Thursday, August 18, 2016

We Have a House!!

Isn't it cute?

We don't move in until Sept. 1 and on that day, we have a small shipment of household goods arriving -- not furniture -- but enough to live on until our furniture and everything else arrives!!

We have signed a contract and received our keys but there are still a few repairs and painting to be done which is why we can't get into it TOMORROW!!  I'm dying here.  Two more weeks, two more weeks . . . .

So a few details (pictures inside to come when we move in):
The house is 2 stories liveable and an unfinished attic.  But even the attic has stairs that go up and flooring so it is completely useable space once it's done, right now it will just be storage. 
The ground floor has a really great kitchen (unusual because most German kitchens I've seen are tiny), living and dining room, spare room (ahem, sewing room), and 2 half baths -- half bath number one is a toilet and sink, half bath number two is a shower and sink.  It is kind've weird.

Go up the twisty wooden stairs (every German has them -- so glad I don't have a crawling or walking baby!) and the second floor has 3 big bedrooms and a huge full bath with separate shower, tub, toilet and sink.  One bedroom actually has a small walk-in closet, the others do not (which is more normal).  The house has high ceilings with wooden beams and is all painted white.  There are roulladens on the windows (metal shades that lower down to keep the light out in the summer nights and the sun since there's no air-conditioning) and the windows of course do the awesome thing that they all do here.  Close fully, swing inward to open, or point the handle up and they lean in slightly at the top.  German houses have to be aired on a regular basis and heated like 2/3 of the year to prevent the growth of mold.  No screens on any of the windows, fortunately the upstairs windows all have grates over the lower half so the kids won't fall out!

There is a front yard (seen here) and a back garden (not yard, sorry) that are both pretty small but I think it will be ok.  We have a 2 car garage and can plant if we want to although there are a whole bunch of grapes already on an arbor on the side that the kids are excited to pick and eat!

We're right in the middle of town so it will be easy to walk when I want to (and am not dragging 3 kids around).  I can't wait to explore!!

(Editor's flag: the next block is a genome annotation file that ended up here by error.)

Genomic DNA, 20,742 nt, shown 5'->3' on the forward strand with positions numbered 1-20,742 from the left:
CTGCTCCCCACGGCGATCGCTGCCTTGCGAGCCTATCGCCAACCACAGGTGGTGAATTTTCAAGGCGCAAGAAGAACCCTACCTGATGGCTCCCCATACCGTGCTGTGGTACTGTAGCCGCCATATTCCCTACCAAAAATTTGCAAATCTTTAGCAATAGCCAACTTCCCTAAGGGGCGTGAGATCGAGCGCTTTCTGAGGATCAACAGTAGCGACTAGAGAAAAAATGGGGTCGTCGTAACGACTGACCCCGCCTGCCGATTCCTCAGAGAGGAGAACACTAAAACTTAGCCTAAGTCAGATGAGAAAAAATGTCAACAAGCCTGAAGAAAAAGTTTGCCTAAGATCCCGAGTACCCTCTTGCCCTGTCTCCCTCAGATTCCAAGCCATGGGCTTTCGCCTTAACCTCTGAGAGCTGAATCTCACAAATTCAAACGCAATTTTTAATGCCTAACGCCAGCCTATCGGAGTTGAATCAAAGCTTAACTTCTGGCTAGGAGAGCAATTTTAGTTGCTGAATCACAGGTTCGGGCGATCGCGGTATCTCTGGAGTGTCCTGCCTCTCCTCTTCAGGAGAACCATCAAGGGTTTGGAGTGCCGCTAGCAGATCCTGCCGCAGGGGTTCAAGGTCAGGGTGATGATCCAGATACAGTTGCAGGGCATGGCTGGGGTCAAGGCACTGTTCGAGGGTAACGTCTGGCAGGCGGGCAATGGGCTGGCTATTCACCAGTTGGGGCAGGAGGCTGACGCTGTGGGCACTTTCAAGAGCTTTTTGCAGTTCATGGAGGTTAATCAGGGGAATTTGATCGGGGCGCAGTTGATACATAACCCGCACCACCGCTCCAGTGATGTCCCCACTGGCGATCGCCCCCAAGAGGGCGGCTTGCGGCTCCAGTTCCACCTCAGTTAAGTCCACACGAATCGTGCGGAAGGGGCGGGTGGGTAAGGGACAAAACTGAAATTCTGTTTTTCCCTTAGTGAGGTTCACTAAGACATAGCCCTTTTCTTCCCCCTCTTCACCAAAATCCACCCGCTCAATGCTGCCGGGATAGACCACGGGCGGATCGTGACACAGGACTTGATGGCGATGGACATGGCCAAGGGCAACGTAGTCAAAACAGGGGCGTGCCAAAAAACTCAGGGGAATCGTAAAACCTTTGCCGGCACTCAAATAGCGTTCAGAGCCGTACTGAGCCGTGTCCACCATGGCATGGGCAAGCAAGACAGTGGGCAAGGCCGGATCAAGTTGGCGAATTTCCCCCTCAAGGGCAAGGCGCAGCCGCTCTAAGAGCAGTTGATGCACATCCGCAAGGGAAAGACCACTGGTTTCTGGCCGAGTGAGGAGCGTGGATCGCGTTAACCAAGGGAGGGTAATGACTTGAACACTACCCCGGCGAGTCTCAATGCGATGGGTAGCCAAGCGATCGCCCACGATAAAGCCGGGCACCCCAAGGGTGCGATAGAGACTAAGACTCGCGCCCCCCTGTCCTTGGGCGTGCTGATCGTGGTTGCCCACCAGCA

The family that owns the house currently lives in Austria.  She built it in 2003 on property owned by her family (and now her), and then life changed.  But she didn't want to sell it because literally across the street is property she and her family owns and behind us lives her parents and her brother who are potato farmers (but started out 40 years ago as cow farmers).  We met her parents and they are wonderful and then they all took us to a festival for Assumption Day -- a Catholic holiday that commemorates Mary being taken bodily into heaven.  There is a small church that is completely dedicated to Mary and so 4 times a year they have religious holidays where everything is closed and they do food and services up at Mary's church (that I don't yet know the name of and didn't take any pictures of -- they'll come).  Anyway we all went up and they treated us to lunch of traditional German foods -- bratwurst, bread, cheese with salt and pepper on it and the most awesome Camembert cheese spread that I cannot remember for the life of me what it was called but it was sooooo good!  We had to explain that we don't drink -- not even a little bit (for religious reasons) and took a look inside the church.

I have a feeling that this family is going to take us in and I'm kind've excited about that -- although they speak no English (our land lady does though thank goodness!).  But that's all the more reason to do the best we can with learning German -- or at least the Bavarian dialect of it!!